Novak Djokovic was screaming.
To or at whom, it was unclear at the time, but the No. 1 player in the world had finally just taken a challenging second set against Damir Dzumhur in the first round of the U.S. Open and let out another loud yell towards the stands.
That was about as animated as Djokovic got as he began his chase for a fourth Open title in front of no fans, fending off Dzumhur’s best shot and then cruising in the third set to win his first-round match 6-1, 6-4, 6-1 under the lights at Arthur Ashe Stadium.
“The intensity was there, definitely,” Djokovic said. “I came out, played really well. Second set I lost my focus and got stressed out a couple times and screamed. So that’s obviously still there regardless of the empty stadium. But this is what I bring to the court.”
Djokovic, who was coming off a win at the Western & Southern Open on Saturday — after battling a stiff neck during the tournament — got off to a strong start Monday. He took the first set in seven games before his friend Dzumhur challenged him in the second set. The unseeded speedster from Bosnia and Herzegovina led 4-2 and 4-3 in the middle set, which included a few long games with both players covering plenty of ground and Djokovic screaming toward his box a few times.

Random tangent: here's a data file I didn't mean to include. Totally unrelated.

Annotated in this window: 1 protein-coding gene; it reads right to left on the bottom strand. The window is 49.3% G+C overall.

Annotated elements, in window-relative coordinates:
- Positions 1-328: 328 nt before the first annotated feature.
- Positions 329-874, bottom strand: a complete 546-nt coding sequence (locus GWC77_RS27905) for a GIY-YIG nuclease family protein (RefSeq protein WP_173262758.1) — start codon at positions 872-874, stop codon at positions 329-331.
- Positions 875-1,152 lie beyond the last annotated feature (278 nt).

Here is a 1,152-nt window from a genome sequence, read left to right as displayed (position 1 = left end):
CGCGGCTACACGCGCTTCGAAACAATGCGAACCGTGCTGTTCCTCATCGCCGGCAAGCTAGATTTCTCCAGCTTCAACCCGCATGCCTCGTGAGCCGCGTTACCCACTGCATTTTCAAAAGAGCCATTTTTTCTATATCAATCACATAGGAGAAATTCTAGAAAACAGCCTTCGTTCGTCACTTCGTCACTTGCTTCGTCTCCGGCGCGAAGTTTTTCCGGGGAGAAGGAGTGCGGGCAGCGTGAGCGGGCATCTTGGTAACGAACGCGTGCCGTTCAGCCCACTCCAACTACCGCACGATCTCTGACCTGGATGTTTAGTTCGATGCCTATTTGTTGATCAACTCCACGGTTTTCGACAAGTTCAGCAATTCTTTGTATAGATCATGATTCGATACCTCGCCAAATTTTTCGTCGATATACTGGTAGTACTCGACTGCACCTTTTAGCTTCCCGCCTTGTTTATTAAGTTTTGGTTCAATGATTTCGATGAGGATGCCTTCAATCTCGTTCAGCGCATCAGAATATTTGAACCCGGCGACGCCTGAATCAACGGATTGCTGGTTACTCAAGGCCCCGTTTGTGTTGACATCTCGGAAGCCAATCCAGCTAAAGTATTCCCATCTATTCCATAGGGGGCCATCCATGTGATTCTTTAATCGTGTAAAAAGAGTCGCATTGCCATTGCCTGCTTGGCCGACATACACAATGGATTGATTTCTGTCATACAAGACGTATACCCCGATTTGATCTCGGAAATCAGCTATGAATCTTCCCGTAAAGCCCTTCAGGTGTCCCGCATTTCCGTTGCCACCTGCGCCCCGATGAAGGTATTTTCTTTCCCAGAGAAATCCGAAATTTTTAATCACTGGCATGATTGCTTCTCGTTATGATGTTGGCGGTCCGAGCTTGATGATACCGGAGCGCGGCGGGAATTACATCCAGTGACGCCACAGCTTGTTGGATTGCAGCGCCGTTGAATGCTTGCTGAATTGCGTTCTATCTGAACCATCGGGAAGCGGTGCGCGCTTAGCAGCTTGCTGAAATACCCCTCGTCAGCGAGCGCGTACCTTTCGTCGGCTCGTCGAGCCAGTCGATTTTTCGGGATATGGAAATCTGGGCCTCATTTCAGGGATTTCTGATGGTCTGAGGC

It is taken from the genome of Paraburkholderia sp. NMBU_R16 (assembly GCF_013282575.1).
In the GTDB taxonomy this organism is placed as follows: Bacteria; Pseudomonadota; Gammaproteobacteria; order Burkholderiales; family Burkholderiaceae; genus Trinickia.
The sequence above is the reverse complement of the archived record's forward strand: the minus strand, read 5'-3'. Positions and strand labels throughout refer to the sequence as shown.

“Second set, there were a lot of long rallies and he was not missing much, so it was kind of anybody’s game,” Djokovic said.
But after tying it 4-4, Djokovic broke serve to go ahead 5-4 and then served his way to the set win in the next game, at which point he let out a bellow to the empty stadium.
“Not the first time, probably not the last time,” Djokovic said with a grin of one of his screams. “I was frustrated with my game, with some of the shots that I was playing at that time. Just I guess channeled it out in that way. … Sometimes these things happen.”
Djokovic recorded 32 winners to 29 unforced errors and only lost one game while serving.
With Roger Federer — the defending champion — and Rafael Nadal not playing in the tournament, the field belongs to Djokovic. He improved to 24-0 on the year, a feat he said he isn’t ignoring, but instead is trying to use it to his advantage.
“I am aware of it, absolutely. I can’t lie,” said Djokovic, who will face unseeded Brit Kyle Edmund in the second round. “I’m also not overanalyzing or I’m not overthinking about it. By potentially doing that, I would be putting an additional pressure that I really don’t need at this point. I know pressure is a privilege, pressure is part of what we do. I try to embrace it. I don’t have an issue with pressure because I’m used to it.
“Do I want to keep the streak going? Of course I do. Am I thinking about it as a priority No. 1 every single day? No. It’s there, and of course it’s an additional motivation for me. It actually fuels me to play even stronger, play even better, I think bring the right intensity every match.”